Originally Posted By man0ica:

I have never experienced a problem with a Wilson Shok-Buff.



I agree....I have used the Wilson Combat ones for years, and thousands of rounds, with no problems what-so-ever.



I have never had a problem without any problems so ever...And I haven't battered any of my guns into oblivion...


damian@adcofirearms.com
Link Posted: 1/17/2006 6:18:33 PM EDT
my cqb chewed one up on the range and caused problems, took it out. No problems.

on my ed brown, it had one in, and I could not properly chamber a round using the "sling shot" method because the shock buff would keep the slide stop engaged on the slide. ANNOYING. Took it out, no problems..

Link Posted: 1/17/2006 10:54:42 PM EDT
I have been using buffs for a while with no problems. Not all shok buffs are the same, some are softer than others and don't hold up well as others have described. The ones I have been using are the ones made by CP and they are tough. Now experimenting with aluminum buffs and they feel pretty good.

They are relatively cheap, so if you don't like them then it won't hurt much if you toss them. I like the feel of buffs on recoil.

Link Posted: 1/18/2006 2:14:49 PM EDT
I use the CP buffs at the range and then take them off for carry. They've function at the range without any problems. It takes about 5-10 rounds to slightly soften/form them and then you are good to go..Stan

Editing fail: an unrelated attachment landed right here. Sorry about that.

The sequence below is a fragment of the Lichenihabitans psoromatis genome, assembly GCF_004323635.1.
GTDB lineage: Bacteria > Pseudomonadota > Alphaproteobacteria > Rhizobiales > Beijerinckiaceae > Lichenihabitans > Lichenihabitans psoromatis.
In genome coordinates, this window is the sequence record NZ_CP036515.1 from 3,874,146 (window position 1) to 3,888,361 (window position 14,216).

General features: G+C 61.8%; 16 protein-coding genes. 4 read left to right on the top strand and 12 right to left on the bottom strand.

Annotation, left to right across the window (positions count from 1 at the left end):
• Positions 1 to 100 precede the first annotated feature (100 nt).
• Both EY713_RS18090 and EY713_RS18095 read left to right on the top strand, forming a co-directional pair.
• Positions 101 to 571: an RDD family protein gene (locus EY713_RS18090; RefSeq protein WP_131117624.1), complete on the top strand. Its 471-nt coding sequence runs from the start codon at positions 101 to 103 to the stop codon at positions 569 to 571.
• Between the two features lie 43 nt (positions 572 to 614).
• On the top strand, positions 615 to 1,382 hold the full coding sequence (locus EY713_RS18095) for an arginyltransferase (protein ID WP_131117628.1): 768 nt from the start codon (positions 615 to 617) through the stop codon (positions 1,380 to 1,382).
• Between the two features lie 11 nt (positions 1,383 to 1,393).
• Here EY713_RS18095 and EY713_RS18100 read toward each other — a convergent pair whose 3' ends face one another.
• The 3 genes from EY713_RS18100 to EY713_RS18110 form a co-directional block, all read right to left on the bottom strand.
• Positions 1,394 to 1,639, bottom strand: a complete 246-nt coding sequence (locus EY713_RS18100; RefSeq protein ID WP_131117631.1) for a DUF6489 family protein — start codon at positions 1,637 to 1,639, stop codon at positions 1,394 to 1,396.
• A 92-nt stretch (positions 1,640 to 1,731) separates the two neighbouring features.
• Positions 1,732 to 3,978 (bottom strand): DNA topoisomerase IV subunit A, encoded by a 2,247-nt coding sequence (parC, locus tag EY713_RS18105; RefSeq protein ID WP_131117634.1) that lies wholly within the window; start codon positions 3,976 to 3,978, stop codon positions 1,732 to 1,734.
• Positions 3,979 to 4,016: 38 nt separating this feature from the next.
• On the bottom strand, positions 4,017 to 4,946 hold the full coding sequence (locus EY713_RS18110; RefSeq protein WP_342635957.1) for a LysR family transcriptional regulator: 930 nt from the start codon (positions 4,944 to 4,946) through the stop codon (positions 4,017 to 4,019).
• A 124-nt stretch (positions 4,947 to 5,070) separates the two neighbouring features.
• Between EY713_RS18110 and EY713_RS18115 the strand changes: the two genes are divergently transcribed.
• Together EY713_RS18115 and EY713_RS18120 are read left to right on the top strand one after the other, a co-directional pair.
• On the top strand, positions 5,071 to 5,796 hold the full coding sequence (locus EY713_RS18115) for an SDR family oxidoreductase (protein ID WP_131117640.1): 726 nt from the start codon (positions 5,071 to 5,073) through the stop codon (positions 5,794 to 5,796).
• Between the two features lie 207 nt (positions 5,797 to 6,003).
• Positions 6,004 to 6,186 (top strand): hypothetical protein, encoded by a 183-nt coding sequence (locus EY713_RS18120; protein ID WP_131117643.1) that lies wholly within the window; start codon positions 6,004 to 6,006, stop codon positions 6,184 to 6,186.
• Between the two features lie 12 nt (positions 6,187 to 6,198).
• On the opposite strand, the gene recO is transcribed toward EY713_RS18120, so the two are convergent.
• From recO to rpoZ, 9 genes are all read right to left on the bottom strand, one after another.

Link Posted: 1/18/2006 4:44:32 PM EDT
I've used 'em...well, not the Wilson one, but the other buffer out there, that Tapco sells? Can't remember the name of it...

Anyway, it works fine! HOWEVER, there is a caveat: If you decide you want to use one, you should not use a NEW one, or one that's had more than a thousand rounds, in a carry gun.

New ones are too stiff, and will inhibit function for the first 100 or so rounds.

After about a thousand rounds, they start getting raggety. They become more a liability.

Think of 'em as a very high maintaince/replace often part, like o-rings on a space shuttle, and they _should_ be fine.

However, remember what happened with a faulty o-ring on the Challenger...

Personally, considering the loads I'm considering shooting and carrying for self-defence (DoubleTap...hot stuff), I'd need a buffer for range, and probably could use one, for carry.

IANAL, YMMV, proceed at your own risk, take this free advice for what you paid for it, etc

Link Posted: 1/18/2006 5:45:31 PM EDT
Well, I purchased some Shok Buffs from Brownells and the first one, that I installed just tore up this past weekend at the range. Worked good, noticed less force into the palm of my right hand/wrist, although it seemed to produce more muzzle flip. Just my observations. Now I have only put maybe 500 rnds through it since installation. So I would say try them out to see if they work for you, but replace often.

Link Posted: 1/20/2006 11:02:12 PM EDT
used them everyday on our MEUSOC 1911's but made sure to change them out every 500-1000 rds or so. we could always tell they were getting bad becasue the gun would start failing to go into battey...but nothing a simple class 3 malfunction hit to the rear couldnt fix.